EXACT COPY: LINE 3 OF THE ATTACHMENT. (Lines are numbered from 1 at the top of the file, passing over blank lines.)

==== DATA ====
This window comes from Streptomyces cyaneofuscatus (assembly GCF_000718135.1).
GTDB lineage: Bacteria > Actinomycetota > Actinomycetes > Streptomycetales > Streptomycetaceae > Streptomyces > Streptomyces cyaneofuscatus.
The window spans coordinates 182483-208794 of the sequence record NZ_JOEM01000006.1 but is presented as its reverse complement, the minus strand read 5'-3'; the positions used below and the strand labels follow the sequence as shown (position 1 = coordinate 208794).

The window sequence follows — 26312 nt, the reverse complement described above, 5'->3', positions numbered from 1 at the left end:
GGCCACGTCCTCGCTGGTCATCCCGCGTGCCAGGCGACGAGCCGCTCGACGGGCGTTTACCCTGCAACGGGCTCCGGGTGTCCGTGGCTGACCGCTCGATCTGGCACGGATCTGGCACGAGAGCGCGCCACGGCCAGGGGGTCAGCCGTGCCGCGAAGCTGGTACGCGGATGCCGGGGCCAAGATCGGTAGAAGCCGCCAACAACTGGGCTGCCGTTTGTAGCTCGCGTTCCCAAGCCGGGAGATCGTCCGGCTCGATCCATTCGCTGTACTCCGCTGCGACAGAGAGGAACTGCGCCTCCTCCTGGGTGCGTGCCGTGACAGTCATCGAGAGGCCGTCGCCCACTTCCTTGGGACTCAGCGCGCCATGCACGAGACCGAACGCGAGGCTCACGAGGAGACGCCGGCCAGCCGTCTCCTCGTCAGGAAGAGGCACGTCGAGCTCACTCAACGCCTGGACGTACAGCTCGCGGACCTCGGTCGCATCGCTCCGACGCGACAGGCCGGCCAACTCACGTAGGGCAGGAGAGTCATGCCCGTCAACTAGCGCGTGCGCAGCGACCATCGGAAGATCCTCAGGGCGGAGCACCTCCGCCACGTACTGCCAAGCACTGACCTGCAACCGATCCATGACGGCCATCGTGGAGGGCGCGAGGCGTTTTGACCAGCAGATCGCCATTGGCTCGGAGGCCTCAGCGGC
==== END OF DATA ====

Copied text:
The window spans coordinates 182483-208794 of the sequence record NZ_JOEM01000006.1 but is presented as its reverse complement, the minus strand read 5'-3'; the positions used below and the strand labels follow the sequence as shown (position 1 = coordinate 208794).